“A genius in the wrong position could look like a fool.” ~ Idowu Koyenikan
I recently watched a movie called “The Promise” about the genocide, almost a hundred years ago, of the Armenians in Turkey.
As soon as the film was over, I went to my laptop and researched everything I could about the Armenians’ plight. I’m not Armenian or Turkish, but the film left me interested in a chapter of history hitherto unfamiliar to me.
Seven years ago, I walked into a self-help seminar on “the power of thinking” by mistake. Not only did I finish the workshop and go on to read a few books on the subject, but within a few weeks, I was also on a plane to Toronto to meet the author of those books, Bob Proctor.
When something excites me, there’s nothing I won’t do the satiate my curiosity.
I’m grateful for my curiosity and view it as one of my primary strengths, as it has taken me to places I didn’t know I could reach. I have systematically changed my life—from adhering firmly to society’s status quo to embodying aliveness and authenticity. I’ve changed many of my unhelpful beliefs and have explored countless aspects of the world that I never knew existed.
My curiosity has driven me to take up long-distance running in my mid-40s, walk on fire with Tony Robbins, study meditation, and learn Reiki healing. And it has pushed me to pursue a master’s in fine arts (MFA) in creative nonfiction writing.
I believe that when we focus on our strengths—and not our weaknesses—we are more likely to succeed, engage with life, and enhance our self-esteem.
We get the most joy from doing what we’re good at, so why don’t we do more of it?
However, my curiosity has also led me to spectacular failures, confusion, and sometimes depression. My overactive mind often wanders, as I quickly get bored with something that I already know and no longer makes me curious.
I’ve bought many books that I haven’t read. I have spent a lot of money on online programs—increasing blog traffic, launching your first book, getting to know your inner child—only to do a few sessions and abandon the plan. I went to San Diego, got certified in a business coaching program, and paid a lot of money to secure the franchise…only to find out after a year that coaching wasn’t for me.
Our strengths can also be our weakness.
Prudence is an important trait, but if taken to the extreme may be limiting or boring. An entrepreneur must take risks, but they may end up being foolhardy. Being principled may also mean being judgmental. Too much fun may lead us to superficiality. Humility may allow others to mistreat us.
I truly believe that there can’t be strength without weakness, just as there can’t be light without darkness.
But how do we address this dilemma, when strengths and weakness are one and the same? When my curiosity can lead me to my greatest discoveries, yet also to so many failures, what should I do?
I have identified the following three steps that can prevent our strengths from turning into weaknesses:
It’s important to first recognize that our strengths can also be our weaknesses. We must accept that the trait which is dominant within us can take us on a roller coaster ride just as my insatiable curiosity did to me. This simple realization makes it easier for us to stop questioning our trait and simply act with awareness of it. It’s as if we were born left-handed, and so we must adjust our ways to live accordingly.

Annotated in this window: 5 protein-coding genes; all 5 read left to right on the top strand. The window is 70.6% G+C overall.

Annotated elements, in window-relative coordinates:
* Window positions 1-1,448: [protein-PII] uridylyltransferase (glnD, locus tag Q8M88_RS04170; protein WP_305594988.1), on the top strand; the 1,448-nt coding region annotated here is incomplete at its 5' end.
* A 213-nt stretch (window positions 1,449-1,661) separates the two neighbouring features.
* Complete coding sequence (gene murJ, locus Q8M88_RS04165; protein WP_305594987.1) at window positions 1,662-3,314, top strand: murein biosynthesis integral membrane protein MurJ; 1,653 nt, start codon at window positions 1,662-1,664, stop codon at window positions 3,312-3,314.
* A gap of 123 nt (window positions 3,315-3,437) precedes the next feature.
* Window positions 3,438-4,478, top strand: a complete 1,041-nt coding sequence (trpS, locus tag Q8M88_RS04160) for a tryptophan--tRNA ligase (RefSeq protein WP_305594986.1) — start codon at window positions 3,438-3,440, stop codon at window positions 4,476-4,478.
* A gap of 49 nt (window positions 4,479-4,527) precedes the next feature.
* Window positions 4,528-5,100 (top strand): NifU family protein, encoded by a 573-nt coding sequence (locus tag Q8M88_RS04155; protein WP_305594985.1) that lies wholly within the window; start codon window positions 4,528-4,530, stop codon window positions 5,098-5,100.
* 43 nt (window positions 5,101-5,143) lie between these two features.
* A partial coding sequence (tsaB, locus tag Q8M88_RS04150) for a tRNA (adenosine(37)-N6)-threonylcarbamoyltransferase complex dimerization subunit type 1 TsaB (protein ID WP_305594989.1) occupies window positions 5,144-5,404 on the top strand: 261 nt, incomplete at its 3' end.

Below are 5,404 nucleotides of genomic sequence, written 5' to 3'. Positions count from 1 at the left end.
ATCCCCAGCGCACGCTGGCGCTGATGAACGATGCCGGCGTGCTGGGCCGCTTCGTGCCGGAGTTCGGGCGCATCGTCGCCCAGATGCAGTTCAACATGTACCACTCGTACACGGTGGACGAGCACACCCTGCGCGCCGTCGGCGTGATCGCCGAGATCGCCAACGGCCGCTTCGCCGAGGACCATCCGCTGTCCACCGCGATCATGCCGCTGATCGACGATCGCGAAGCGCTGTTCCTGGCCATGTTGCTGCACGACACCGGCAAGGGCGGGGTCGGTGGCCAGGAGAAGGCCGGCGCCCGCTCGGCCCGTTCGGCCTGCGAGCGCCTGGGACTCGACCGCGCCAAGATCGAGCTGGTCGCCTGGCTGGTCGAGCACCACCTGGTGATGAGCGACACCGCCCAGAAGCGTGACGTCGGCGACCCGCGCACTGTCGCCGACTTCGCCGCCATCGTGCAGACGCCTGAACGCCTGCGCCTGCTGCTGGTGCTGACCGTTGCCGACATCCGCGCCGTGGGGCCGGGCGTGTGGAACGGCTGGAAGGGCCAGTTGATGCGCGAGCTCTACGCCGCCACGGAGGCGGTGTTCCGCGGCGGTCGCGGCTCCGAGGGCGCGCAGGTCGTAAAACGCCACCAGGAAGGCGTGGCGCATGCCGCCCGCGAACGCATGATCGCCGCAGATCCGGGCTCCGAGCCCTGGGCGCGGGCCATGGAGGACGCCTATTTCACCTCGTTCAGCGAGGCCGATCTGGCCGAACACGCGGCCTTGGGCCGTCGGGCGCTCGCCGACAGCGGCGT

I was born curious, and I need to know when it works for me and when it doesn’t. I need to always have my endgame in mind before allowing my curiosity to lead me down a rabbit hole.
I was recently invited to do a poetry course at a reduced price. I was just about to press the “Join” button when I reminded myself that I’m already in a demanding MFA course. I do not have the time, nor is poetry my focus right now.
2) Set boundaries.
We need to set limits and boundaries so that our strengths don’t become self-defeating and lead us astray. We can’t always do what we love 24/7.
A good friend of mine, let’s call her Kate, has a wonderful personality. She is always in high spirits, with seemingly unbounded energy. But she consistently ends up solving her friends’ problems, and so they have managed to sap all her positive energy. I advised her to set boundaries and entertain her friends not on a daily basis, but only on selected days. She can then focus her energy in different areas, where her power is needed more and where she’s met with reciprocation.
3) Reflect and learn.
After a significant event or project in our life, we can stop and reflect on where our strengths are taking us. We then have time to look back for any glaring signs from our intuition to stop.
For example, whenever I’m nervous about an upcoming event, like a speaking gig or an impending long trip, I start to get restless, my curiosity goes into overdrive, and I begin jumping from one idea to another. I’ve made it a point not to make any binding decisions during that time, because I now know that during this period, my curiosity will get the better of me.
In Walt Whitman’s famous poem, “Song of Myself,” he writes, “I am Large, I Contain Multitudes.” We are both our strengths and our weaknesses. We are large. Our fragility is a door to our possibilities.
We can’t divide ourselves equally, but when we are aware, set boundaries, and reflect on our so-called strengths and where they are taking us, then we learn how to use our strengths only in our favor.